Ian McKellen in a scene from "The Hobbit: An Unexpected Journey.'(Photo: Warner Bros. Pictures)
The new Hobbit: An Unexpected Journey is causing some unexpected reaction.
in the audience for the New Zealand premiere last week are reporting
that the high-speed cinematography is not good for the stomach or the
The Daily Mail
reports that U.K.'s Sunday Times quotes one "avid Middle Earth fan,",
who had flown to New Zealand from Australia for the Nov. 28 world
premiere, as saying, "My eyes cannot take everything in, it's dizzying,
now I have a migraine."
Another fan apparently tweeted: "It works
for the big snowy mountains, but in close-ups the pictures strobes. I
left loving the movie but feeling sick."
And another described
having motion sickness similar to being on a rollercoaster, saying, "You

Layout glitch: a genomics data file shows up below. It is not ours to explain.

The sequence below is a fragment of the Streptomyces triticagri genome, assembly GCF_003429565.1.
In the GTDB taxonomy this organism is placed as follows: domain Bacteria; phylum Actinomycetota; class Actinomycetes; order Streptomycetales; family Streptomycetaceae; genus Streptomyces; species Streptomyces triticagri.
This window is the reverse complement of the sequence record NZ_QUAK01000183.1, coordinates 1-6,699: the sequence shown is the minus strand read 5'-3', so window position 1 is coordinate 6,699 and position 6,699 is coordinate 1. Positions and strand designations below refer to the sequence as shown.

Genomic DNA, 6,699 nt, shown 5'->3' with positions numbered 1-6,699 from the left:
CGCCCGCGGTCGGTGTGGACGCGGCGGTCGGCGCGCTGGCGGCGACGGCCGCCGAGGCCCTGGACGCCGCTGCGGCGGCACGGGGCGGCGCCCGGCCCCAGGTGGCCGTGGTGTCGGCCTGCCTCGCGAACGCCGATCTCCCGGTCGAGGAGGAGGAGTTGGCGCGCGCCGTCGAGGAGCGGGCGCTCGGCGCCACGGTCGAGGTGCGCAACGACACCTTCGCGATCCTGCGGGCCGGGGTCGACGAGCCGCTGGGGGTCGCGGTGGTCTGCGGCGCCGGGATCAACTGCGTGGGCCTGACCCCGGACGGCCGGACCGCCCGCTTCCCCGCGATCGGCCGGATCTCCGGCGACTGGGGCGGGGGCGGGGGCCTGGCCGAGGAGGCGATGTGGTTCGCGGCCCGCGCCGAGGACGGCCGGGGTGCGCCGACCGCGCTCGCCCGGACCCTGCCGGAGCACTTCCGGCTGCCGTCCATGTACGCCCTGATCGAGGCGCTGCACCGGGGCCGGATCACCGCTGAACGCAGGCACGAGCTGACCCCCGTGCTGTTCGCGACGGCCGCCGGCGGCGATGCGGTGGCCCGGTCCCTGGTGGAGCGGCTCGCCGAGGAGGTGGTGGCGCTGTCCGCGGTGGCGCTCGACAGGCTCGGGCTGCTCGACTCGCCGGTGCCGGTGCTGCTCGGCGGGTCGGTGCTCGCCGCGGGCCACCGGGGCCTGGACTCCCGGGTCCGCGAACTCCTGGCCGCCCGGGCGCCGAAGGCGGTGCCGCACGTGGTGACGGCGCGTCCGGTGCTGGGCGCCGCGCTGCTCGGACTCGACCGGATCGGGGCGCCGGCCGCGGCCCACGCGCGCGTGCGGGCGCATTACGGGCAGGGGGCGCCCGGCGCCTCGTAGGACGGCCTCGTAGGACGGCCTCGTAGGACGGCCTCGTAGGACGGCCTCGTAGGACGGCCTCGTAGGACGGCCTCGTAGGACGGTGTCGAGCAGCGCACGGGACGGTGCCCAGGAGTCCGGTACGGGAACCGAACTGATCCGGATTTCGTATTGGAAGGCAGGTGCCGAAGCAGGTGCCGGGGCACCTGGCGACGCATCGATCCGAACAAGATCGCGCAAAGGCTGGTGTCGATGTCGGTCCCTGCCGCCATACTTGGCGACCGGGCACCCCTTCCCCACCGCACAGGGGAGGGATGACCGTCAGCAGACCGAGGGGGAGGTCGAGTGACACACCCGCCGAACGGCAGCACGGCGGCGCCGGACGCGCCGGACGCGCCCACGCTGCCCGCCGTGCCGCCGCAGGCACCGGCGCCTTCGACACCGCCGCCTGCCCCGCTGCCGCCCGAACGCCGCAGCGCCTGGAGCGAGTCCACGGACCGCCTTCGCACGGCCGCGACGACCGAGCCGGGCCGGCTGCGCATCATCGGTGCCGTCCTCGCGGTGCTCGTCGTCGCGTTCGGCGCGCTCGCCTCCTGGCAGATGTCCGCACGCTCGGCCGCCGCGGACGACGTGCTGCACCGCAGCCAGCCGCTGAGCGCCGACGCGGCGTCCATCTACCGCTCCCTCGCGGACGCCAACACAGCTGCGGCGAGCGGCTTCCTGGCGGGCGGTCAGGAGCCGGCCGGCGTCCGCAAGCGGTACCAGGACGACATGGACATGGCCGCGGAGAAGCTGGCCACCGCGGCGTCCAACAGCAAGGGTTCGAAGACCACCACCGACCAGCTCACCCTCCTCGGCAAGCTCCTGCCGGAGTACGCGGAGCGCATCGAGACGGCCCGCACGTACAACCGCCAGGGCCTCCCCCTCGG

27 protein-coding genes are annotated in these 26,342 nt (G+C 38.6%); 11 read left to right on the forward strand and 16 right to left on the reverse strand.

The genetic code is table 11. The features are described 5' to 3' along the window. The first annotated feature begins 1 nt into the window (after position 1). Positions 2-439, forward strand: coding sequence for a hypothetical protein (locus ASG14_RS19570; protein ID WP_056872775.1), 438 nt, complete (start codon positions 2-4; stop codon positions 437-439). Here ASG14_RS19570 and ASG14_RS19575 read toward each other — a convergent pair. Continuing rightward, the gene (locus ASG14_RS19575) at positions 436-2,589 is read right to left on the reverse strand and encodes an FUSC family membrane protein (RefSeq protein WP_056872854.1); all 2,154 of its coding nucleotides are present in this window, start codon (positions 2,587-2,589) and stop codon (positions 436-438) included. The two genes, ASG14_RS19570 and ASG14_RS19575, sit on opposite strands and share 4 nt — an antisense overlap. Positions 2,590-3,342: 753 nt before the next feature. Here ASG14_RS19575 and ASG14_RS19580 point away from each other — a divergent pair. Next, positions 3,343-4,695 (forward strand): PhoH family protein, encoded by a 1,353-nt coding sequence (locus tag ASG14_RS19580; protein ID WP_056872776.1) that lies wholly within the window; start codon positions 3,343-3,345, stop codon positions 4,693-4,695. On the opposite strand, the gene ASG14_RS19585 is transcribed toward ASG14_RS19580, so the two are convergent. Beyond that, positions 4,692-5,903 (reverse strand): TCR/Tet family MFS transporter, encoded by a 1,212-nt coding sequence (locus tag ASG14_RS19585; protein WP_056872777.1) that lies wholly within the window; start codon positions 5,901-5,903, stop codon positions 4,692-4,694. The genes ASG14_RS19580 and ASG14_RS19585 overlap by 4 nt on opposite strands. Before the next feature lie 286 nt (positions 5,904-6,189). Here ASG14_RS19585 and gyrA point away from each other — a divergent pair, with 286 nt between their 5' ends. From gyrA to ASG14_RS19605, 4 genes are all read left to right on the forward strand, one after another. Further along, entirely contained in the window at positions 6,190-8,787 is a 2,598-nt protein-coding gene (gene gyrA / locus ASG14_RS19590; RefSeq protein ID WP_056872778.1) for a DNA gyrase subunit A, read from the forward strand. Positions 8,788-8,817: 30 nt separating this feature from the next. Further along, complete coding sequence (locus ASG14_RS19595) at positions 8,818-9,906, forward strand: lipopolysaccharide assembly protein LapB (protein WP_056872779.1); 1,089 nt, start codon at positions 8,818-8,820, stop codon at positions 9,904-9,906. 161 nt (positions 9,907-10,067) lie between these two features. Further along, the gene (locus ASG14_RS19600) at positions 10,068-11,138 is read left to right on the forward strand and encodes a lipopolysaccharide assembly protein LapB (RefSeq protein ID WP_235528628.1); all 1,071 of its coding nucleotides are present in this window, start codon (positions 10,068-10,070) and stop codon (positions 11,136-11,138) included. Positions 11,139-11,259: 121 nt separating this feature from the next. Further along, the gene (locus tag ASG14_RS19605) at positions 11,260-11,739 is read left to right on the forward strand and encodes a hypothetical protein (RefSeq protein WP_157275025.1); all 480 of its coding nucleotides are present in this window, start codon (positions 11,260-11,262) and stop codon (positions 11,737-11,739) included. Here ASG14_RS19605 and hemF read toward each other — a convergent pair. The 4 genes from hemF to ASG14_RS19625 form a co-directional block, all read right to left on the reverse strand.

have to hold your stomach down and let your eyes pop at first to
adjust. This is not for wimps."
Ian McKellan explained this morning on Live! with Kelly and Michael,
"The normal way we see a movie is 24 frames per second. Just know that.
the way the human eye sees ... is 60 frames per second. The movie is
halfway between at 48 frames. I've not seen it, but what you apparently
get is a real sense of reality. And with the 3D it doesn't come out at
you, but rather takes you inside."
X-Men director Bryan
Singer was in New Zealand for the Nov. 28 premiere and didn't have any
problem - other than being jealous of Peter Jackson's work. He tweeted
afterward: "Just saw #Hobbit. Having some serious frame rate envy.
Amazing and involving. Loved it! And @ianmckellen118, my friend, you are